Vigil to be held in Hillside to bring attention to social injustice in New Jersey

A vigil will be held in Hillside Thursday evening by those calling for more to be done to address the Black men and women who are being killed by gun violence and at the hands of police officers.

News 12 Staff

May 27, 2021, 2:52 AM

Updated 1,054 days ago

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A vigil will be held in Hillside Thursday evening by those calling for more to be done to address the Black men and women who are being killed by gun violence and at the hands of police officers.
Hillside leaders will hold the vigil to call for unity and to honor those lost to gun violence, especially during police interactions. The vigil also is to call attention to the issue of false race-based 911 calls. These calls are considered a form of discrimination. They are considered a third-degree crime in New Jersey.
“Due to the many harassed calls, where people in picnic areas, people sleeping in dormitories – we had the Starbucks incidents in Philadelphia – false incrimination,” says state Assemblyman Benjie Wimberly.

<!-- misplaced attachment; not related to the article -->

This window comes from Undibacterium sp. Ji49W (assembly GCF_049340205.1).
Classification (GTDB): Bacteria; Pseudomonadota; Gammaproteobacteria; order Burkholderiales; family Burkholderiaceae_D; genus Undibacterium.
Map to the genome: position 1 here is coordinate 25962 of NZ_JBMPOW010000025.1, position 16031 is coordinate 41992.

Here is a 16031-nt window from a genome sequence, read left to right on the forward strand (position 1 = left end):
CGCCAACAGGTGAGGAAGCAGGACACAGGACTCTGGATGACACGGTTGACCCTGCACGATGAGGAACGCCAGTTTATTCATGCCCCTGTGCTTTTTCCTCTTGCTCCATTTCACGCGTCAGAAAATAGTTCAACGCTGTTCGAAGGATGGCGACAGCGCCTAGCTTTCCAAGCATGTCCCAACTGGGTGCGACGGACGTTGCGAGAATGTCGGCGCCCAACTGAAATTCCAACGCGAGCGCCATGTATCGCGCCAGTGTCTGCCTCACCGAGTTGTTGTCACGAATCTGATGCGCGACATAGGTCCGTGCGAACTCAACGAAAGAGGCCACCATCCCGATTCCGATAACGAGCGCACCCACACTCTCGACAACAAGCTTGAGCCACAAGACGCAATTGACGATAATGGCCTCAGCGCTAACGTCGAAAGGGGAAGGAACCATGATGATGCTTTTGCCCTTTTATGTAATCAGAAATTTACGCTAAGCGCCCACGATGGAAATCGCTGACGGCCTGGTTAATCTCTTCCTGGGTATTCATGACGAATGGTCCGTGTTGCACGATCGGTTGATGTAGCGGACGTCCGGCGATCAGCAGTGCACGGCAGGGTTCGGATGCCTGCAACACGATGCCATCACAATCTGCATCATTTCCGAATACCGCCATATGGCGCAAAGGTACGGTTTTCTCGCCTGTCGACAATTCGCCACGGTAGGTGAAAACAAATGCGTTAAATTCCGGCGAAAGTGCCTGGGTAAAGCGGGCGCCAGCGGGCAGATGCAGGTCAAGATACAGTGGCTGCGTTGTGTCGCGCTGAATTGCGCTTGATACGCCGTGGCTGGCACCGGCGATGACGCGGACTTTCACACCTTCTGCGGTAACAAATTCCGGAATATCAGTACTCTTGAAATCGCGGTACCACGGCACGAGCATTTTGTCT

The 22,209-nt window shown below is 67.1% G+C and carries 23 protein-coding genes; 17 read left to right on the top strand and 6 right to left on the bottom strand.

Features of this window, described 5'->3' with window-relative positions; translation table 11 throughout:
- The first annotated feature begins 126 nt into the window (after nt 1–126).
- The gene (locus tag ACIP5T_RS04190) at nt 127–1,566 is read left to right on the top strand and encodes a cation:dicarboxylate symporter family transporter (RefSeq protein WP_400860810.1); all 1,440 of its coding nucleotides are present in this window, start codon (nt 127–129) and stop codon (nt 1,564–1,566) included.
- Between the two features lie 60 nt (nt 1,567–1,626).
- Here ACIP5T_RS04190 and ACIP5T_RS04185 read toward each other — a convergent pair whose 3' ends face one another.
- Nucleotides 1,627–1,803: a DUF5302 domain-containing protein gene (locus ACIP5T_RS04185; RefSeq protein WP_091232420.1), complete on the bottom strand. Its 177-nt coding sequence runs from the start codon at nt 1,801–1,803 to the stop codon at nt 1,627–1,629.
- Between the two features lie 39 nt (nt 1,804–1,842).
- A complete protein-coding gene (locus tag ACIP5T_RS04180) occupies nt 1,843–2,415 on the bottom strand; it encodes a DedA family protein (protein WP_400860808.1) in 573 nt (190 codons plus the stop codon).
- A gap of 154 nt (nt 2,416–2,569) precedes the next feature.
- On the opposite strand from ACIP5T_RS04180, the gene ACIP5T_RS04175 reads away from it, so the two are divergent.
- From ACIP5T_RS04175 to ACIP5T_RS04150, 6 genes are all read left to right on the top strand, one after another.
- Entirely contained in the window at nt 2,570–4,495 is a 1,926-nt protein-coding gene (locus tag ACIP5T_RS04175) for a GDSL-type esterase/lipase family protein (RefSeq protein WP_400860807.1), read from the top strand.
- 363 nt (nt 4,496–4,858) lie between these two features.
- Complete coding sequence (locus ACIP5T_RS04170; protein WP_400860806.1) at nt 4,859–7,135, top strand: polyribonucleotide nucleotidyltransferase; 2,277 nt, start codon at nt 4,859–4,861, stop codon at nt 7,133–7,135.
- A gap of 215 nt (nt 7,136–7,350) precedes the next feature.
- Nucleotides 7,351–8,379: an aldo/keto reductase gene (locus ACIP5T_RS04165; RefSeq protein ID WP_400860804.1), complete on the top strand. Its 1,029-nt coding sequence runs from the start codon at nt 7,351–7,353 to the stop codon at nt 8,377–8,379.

Assembly Bill A1906 has been a low in New Jersey for almost a year. Before that, there was a rise in these race-based 911 calls. Several making national headlines.
“The young man was a bird watcher and the lady walking her dog called the police on him and here is somebody who is mild-mannered, had no threat to her at all,” Wimberly says.
The assemblyman was referring to an incident in Central Park last year between a Black man and a white woman who falsely called police on the man. The incident sparked a conversation about race in the United States. Wimberly introduced the legislation last year in the hopes that it would give people pause before calling police for a non-emergency.
“I think people will have second thoughts before they pick up that phone and make that call, knowing that they could be a part of the criminal justice system by making a false call,” he says.
The law is designed to criminalize false race-based 911 calls, while also protecting protected classes.
There were several social justice bills that were introduced following the deaths of George Floyd and Breonna Taylor. Wimberly says that there is still much work to be done, and that the state needs to move faster to make chances.


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